Egypt's Earthquake And The Muslim Brotherhood: Portraying The Position


10 February 2011

By Dr. Hamad Al-Majid

Egypt remains peaceful under God's protection, but the Islamists seem to be behind every ordeal, creating unrest. It was them who provoked the Egyptian people, until they angrily flocked to the Tahrir square. It was them who conspired with the Iranians, coordinated with the Israelis, and made arrangements with the Americans. It was also the Islamists who brought pocket-knives, blades and Molotov cocktails [into Tahrir square], and they were the ones who used horses, camels and donkeys to ride around and provoke unrest. The list of accusations is endless. Were it not for the trace of shame that still remains in the mentality of Egyptian officials, they could have accused the Islamists of creating a hole in the ozone layer, having a hand in the Greenhouse Effect, or being responsible for avian or swine flu.

Recently, several words have accurately portrayed the position of the Muslim Brotherhood in Egypt's political arena, but they were lost amidst the huge clamorous demonstrations that took place in Tahrir Square. These words were uttered by Egyptian Minister of Defence Hussein Tantawi, when he stepped out of his armoured car to ask whether the protestors could convince the Muslim Brotherhood's Supreme Guide to enter into dialogue with the regime. Thus, the Egyptian government's attitude has changed in the twinkling of an eye, shifting from a refusal to engage with the Muslim Brotherhood for decades, to a position now where it has to beg for dialogue with them.

The Egyptian government deceived itself, rather than its nation or Western governments, when it sought to conceal a force as active in the Egyptian political arena as the Muslim Brotherhood. The government is well aware that this is a peaceful movement, which has shown patience and tolerance towards the government's provocations, when it was prevented [from legal political activity], when constraints were imposed upon it, and when arbitrary detentions were made against its cadres and headquarters. The movement never resorted to violence, and this is something which the government did not fully appreciate. Had the government at least kept up some form of relationship with the Muslim Brotherhood, in the manner in which the Jordanian government has sought to handle the Islamist offshoot in Amman, then it would have not reached the stage of pleading with them for dialogue.

Although it is regionally and internationally recognised that the Muslim Brotherhood movement is a significant figure in the Egyptian political equation, the Islamist movement has not been immune from the same lethargy that infected the Egyptian government, in keeping pace with the new developments. As a result, the Brotherhood acted like all other passive Egyptian political currents, witnessing the political earthquake brought about by Egypt's youth. The movement was neither a leader nor was it active in the earthquake; rather it was only influenced by its consequences. It is no surprise that the Muslim Brotherhood faced similar protests a few years ago internally, albeit on a smaller scale to those in Tahrir Square. They were led by a youth current which formed the core of the Hizb al-Wasat. In the manner in which the Egpytian government is resisting the popular protest movement demanding change these days, the Muslim Brotherhood leadership also resisted youth-led calls for change in the past, and suppressed them, maintaining its traditional outlook.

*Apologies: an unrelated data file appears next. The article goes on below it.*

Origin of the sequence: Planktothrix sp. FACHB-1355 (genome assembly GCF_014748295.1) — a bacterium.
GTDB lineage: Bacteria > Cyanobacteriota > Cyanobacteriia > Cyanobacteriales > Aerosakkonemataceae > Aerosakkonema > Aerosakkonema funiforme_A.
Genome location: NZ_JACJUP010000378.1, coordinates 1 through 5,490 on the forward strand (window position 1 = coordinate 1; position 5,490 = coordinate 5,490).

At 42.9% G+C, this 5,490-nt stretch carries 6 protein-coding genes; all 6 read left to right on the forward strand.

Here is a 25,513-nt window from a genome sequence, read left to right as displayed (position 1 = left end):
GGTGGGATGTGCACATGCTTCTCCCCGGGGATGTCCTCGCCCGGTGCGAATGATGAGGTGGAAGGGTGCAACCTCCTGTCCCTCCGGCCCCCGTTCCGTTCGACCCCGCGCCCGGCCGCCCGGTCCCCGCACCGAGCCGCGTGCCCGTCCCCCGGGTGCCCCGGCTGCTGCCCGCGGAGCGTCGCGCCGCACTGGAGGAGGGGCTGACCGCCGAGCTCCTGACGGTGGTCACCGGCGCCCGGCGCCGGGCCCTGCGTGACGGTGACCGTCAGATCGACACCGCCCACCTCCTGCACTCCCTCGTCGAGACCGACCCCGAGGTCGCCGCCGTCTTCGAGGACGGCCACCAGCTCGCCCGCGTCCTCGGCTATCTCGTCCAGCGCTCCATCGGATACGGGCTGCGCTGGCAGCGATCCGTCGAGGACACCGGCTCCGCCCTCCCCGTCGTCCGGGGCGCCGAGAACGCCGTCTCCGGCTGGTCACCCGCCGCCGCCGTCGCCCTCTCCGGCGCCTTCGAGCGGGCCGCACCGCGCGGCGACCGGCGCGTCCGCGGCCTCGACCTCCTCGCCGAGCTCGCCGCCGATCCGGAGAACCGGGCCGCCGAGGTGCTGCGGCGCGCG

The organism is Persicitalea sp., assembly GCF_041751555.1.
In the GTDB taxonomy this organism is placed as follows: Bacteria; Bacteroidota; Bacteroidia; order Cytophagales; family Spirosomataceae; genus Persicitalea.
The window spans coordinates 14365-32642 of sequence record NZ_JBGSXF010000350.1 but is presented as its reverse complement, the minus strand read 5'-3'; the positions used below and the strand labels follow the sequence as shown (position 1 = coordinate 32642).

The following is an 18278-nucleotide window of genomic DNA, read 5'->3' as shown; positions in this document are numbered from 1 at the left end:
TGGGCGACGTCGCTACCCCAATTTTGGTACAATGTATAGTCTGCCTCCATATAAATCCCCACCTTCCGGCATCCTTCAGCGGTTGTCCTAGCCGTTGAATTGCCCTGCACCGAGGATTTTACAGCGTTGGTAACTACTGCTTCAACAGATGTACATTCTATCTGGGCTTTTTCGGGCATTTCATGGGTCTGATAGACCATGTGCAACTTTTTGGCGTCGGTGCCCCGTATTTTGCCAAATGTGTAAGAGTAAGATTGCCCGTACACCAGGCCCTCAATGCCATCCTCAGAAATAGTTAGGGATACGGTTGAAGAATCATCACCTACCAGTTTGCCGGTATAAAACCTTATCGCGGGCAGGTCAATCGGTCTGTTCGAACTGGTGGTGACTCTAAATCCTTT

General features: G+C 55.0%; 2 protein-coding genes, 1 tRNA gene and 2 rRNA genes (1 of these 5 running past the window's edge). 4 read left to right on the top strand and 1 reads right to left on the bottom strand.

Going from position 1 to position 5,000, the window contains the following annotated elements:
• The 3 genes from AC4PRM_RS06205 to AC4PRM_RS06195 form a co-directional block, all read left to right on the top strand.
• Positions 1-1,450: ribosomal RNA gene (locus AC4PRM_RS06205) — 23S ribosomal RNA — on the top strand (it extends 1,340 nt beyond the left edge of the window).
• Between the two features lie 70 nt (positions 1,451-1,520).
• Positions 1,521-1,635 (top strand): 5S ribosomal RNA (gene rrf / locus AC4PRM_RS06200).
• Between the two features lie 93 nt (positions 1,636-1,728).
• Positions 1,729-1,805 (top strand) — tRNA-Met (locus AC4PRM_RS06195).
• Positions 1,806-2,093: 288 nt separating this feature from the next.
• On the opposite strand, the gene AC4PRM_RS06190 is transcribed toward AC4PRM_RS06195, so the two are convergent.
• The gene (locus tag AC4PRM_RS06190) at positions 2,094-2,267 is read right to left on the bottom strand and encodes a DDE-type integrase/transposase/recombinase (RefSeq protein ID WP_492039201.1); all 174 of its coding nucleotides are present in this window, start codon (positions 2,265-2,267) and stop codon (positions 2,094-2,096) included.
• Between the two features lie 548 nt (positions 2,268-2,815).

Had the Brotherhood responded to the calls for internal change, it might have emerged in a new guise and held greater influence. This is what happened in Turkey, with the Turkish National Salvation Party led by Erdogan, against the lacklustre current within the Refah party led by Erbakan, who resisted change but failed eventually. Such a failure marked the launch of real progress not only for the Islamist current there, but rather for the country in general. In short, there is no difference between some Arab governments and opposition currents in terms of their weaknesses; their inabilities to evolve and change.

It is natural that there is regional and international apprehension regarding the role of the Muslim Brotherhood in the post-earthquake period in Egypt. It could be to the advantage of the Brotherhood, and Egypt in general, if the movement was to be content with seeking wider recognition for the time being, and distance itself from running to the upcoming presidential elections, in a manner similar to the Ennahda Movement. The Muslim Brotherhood should employ its "technocrats", who enjoy a great deal of financial and administrative credibility, in order to contribute to the country's development. In Turkey, the Islamist current appointed Erdogan as the Mayor of Istanbul, and he was indeed a distinguished model of professionalism and financial integrity. This prompted the Turkish nation install him as a trustworthy and honourable President.

 

Dr. Hamad Al-Majid is a journalist and former member of the official Saudi National Organization for Human Rights. Al-Majid is a graduate of Imam Muhammad Bin Saud Islamic University in Riyadh and holds an M.A. from California and a Doctorate from the University of Hull in the United Kingdom.

 

  EsinIslam.Com

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